MEDICAL MARIJUANA: CA Task Force Seeks Registry, Regulation
California's Medical Marijuana Task Force, a panel of police officers, medical marijuana supporters and doctors representing both sides of the issue, has recommended that the state establish a voluntary registry of medical marijuana users, as well as finalize regulations on growing the plant, the Los Angeles Times reports. Proposition 215 was passed by voters in November 1996 and limited marijuana cultivation to individual patients. The current proposal "would allow clubs now operating underground ... to function openly." The registry would issue photo ID cards to registered users for a fee and feature a 24-hour hotline number for police to verify a user's registration. Scott Imler, director of the Los Angeles Cannabis Resource Center in West Hollywood, said, "Hopefully, this would be establishing a basic bright line for law enforcement in terms of identifying qualified patients so that they can then leave them alone." The task force recommendations clarify Proposition 215, which has been interpreted differently by different counties. The 30-member task force has also asked the Department of Health Services to solicit public comment and then specify the amount of marijuana patients may legally possess. The 30-member task force, appointed by Attorney General Bill Lockyer (D), has not yet released its recommendations, which were drafted as a 16-page Assembly bill (Curtius, Los Angeles Times, 7/5).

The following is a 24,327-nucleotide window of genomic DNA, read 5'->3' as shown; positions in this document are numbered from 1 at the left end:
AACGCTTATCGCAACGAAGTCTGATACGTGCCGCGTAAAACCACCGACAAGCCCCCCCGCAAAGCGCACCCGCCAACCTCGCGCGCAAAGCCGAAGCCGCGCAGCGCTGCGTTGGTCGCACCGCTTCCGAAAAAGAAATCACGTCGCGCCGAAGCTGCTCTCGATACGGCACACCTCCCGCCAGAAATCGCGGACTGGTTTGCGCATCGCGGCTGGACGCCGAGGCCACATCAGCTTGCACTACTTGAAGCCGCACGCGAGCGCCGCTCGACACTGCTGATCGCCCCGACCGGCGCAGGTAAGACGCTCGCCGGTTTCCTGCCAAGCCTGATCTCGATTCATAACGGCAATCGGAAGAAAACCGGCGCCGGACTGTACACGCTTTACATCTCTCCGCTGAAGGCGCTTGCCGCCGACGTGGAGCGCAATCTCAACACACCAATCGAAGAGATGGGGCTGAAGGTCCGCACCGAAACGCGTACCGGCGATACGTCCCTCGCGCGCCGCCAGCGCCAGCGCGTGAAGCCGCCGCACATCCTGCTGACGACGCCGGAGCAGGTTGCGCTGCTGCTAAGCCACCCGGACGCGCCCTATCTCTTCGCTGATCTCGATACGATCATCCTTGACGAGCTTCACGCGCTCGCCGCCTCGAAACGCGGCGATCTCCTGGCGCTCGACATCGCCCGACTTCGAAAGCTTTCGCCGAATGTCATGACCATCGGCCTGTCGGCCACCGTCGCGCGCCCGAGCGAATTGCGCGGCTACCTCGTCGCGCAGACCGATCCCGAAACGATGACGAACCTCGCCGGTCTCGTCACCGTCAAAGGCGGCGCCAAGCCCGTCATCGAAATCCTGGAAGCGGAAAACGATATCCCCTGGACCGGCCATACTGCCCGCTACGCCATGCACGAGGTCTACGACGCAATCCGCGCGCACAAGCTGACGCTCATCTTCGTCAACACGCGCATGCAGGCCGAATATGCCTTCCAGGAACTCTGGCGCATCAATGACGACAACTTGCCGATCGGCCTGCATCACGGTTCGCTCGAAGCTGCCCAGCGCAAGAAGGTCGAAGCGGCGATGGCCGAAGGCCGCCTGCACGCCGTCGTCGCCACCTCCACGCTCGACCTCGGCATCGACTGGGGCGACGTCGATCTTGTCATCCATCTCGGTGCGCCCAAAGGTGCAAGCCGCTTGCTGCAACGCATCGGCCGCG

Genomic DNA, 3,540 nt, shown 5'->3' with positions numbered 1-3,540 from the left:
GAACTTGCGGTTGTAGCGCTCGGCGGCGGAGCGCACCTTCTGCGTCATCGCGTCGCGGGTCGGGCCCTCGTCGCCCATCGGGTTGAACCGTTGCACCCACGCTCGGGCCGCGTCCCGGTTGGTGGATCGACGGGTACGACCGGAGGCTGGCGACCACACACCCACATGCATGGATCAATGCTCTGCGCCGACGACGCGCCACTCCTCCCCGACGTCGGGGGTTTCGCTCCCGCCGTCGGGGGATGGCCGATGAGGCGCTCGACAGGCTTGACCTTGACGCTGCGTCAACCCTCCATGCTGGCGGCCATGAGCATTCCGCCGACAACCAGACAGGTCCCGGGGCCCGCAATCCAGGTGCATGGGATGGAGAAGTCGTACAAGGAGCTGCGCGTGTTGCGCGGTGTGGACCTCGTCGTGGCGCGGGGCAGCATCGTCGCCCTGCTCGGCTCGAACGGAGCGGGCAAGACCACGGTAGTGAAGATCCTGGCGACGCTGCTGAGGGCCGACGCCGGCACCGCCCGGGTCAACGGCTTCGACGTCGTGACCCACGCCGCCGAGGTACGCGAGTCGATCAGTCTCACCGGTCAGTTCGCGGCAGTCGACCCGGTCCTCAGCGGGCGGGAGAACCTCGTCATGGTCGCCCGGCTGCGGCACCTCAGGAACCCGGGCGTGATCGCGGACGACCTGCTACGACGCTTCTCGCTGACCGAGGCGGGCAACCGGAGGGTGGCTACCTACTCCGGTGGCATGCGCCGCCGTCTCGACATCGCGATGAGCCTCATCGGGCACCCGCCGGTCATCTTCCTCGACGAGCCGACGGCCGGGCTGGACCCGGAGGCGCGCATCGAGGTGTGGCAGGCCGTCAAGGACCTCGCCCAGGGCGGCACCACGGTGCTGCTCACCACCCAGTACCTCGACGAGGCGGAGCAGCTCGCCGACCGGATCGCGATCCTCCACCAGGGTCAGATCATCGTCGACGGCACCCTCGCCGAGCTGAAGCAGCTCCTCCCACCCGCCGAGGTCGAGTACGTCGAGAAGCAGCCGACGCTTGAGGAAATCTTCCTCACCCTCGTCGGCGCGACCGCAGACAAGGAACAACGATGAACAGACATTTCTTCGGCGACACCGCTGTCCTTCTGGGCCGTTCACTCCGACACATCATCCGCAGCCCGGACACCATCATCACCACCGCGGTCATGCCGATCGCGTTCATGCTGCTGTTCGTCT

The Next Best Thing
In related news, the federal government Friday reclassified Marinol, a byproduct of marijuana that has been used by AIDS and cancer patients as a pain reliever, from a "Schedule 2 drug" to a "Schedule 3 drug," grouping it with widely used drugs such as Codeine, the AP/Bergen Record reports. Drug Czar Barry McCaffrey noted, "This action will make Marinol, which is scientifically proven to be safe and effective for medical use, more widely available." Marinol remains the "only agent, or cannabinoid, in marijuana that has undergone research and been developed into a prescription drug." While medical marijuana proponents argue that marijuana includes several additional agents that could prove beneficial to patients, McCaffrey remains opposed to the legalization of medical marijuana, which has been approved in Oregon and California (Carter, Record, 6/3).